Alberta Bitumen Transportation


#1

Continuing the discussion from The Scourge of the American Petroleum Tankers That Prowl the British Columbia Coast - by INGMAR LEE (U.S. ATBs):

The existing pipeline and the expansion rights now belong to the Crown’s CDEV. It is moving bitumen every day. It isn’t enough to keep up with production, but is is making money. The expansion was blocked by the federal court at the end of August. They wanted to see NEB do more environmental studies on increased tanker traffic in Southern BC and more meaningful consultation with First Nations. That new NEB process only started in November, so… its too soon to say “forget about tar sands pipelines.”

National Observer, Nov 21, 2018


#2

To limit the opposition to transport of bitumen to “environmentalists” on the BC coast is to not understand the mentality of the local population. We were close enough to the Exon Vadez spill to relate to the coastal devastation that occurred. One only has to look at the result of the “war in the woods”* to see the breath and depth of that opposition.


#3

Its true. But I find that Lower Mainlanders do not understand the benefits attached to increasing their oil export capacity. They think that its all risk to BC and all benefit to Alberta. BC needs better spill response ability, even if the traffic does not increase. The Marathassa, Nathan E. Sterwart, Jake Shearer, etc. There is a company ready and waiting to hire and build vessels for spill response. They just need the funds to be released. Additionally, it isn’t as though most BC residents oppose the pipeline:


#4

What’s in it for BC?
Construction jobs.
Some good jobs at the terminals.
PPA expanding and escort tugs. Lot of good union jobs on the North Coast could benefit from LNG and Oil pipelines.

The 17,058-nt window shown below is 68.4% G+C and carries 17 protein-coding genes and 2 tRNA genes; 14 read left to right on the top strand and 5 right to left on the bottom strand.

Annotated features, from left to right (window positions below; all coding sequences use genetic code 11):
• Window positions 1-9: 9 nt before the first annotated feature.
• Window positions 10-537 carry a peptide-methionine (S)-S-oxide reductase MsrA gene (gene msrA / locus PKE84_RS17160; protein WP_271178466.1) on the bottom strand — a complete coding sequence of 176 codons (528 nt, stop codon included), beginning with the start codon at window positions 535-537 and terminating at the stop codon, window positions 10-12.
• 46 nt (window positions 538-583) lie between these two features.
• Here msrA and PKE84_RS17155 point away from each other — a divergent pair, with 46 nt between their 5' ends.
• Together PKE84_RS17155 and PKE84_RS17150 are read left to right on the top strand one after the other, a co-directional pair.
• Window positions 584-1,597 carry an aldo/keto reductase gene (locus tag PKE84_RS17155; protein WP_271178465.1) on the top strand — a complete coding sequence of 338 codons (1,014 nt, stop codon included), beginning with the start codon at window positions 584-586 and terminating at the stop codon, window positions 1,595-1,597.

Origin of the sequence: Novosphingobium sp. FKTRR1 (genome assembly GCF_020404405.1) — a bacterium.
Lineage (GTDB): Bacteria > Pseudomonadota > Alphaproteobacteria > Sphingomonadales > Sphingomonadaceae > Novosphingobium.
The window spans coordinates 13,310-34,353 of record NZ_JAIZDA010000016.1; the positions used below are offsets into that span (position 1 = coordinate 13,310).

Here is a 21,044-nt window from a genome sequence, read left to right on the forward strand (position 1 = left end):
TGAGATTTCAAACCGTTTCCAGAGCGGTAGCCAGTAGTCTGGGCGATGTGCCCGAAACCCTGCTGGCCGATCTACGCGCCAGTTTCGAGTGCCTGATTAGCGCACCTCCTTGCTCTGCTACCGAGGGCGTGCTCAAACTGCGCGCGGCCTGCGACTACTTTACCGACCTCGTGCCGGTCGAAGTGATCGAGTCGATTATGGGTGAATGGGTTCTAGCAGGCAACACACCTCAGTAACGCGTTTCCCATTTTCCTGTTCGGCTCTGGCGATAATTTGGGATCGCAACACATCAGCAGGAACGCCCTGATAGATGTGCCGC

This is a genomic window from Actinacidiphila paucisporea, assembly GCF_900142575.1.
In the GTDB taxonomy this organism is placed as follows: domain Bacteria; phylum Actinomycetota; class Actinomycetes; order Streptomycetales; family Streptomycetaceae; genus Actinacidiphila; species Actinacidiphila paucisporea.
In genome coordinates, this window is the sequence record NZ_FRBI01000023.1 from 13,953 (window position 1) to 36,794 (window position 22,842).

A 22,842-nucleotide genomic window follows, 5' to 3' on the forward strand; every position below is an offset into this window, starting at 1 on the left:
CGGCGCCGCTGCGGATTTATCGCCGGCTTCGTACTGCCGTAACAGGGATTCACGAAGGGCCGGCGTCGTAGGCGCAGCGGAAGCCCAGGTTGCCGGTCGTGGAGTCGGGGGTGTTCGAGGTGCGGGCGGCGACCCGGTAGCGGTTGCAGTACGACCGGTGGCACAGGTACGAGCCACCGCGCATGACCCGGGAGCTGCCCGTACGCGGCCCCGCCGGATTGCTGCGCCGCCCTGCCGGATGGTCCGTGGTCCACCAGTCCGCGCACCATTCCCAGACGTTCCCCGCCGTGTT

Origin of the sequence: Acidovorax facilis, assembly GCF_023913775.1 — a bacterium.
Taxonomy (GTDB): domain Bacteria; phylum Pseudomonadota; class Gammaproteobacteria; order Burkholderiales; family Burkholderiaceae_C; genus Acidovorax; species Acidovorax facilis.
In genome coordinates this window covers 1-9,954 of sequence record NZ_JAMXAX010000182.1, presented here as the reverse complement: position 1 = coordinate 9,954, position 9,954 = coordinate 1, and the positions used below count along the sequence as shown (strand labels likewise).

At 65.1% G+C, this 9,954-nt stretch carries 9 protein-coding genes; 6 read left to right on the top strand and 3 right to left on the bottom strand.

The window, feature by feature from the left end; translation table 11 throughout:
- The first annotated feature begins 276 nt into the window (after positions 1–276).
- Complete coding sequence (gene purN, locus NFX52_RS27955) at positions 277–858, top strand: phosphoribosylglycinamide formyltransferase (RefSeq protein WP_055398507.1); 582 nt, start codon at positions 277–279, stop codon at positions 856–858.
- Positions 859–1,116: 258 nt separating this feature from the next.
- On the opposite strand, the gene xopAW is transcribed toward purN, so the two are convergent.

At huge risk. To the North Coast.

The south coast already has a pipeline with TM. They want to double it. At least Trans Mountain have a better history with spills but they still had a spill right in the middle of Burnaby and a small amount got into Burrard inlet.
So why would you want to double tanker traffic under 1st and 2 narrows. Ok there has been no high profile accident. Yet.

Spill response is a joke.

I got a bit more attention when the Brand new ship had a bunker spill in English bay and nobody showed up to do anything. That was a tiny spill.

So Justine got a picture of himself and put some money into it. Still not enough to be effective.

Best to make sure there is no spill in the first place. Particularly this oil it’s thick black crap. Which according to the news last night is not worth taking out of the ground because it’s way more expensive to produce than it costs.


#5

Bill C-48 Oil Tanker Moratorium Act

Oil Tanker Moratorium Act, which prohibits oil tankers that are carrying more than 12 500 metric tons of crude oil or persistent oil as cargo from stopping, or unloading crude oil or persistent oil, at ports or marine installations located along British Columbia’s north coast from the northern tip of Vancouver Island to the Alaska border. The Act prohibits loading if it would result in the oil tanker carrying more than 12 500 metric tons of those oils as cargo.
The Act also prohibits vessels and persons from transporting crude oil or persistent oil between oil tankers and those ports or marine installations for the purpose of aiding the oil tanker to circumvent the prohibitions on oil tankers.

Traffic can be managed. Vancouver is the biggest port in Western Canada, but its still not all that big. Many ports have a lot more traffic than Burrard Inlet. Would you rather see that traffic trying to get in and out of Tuk? Vancouver is probably the port that is best able to meet this need.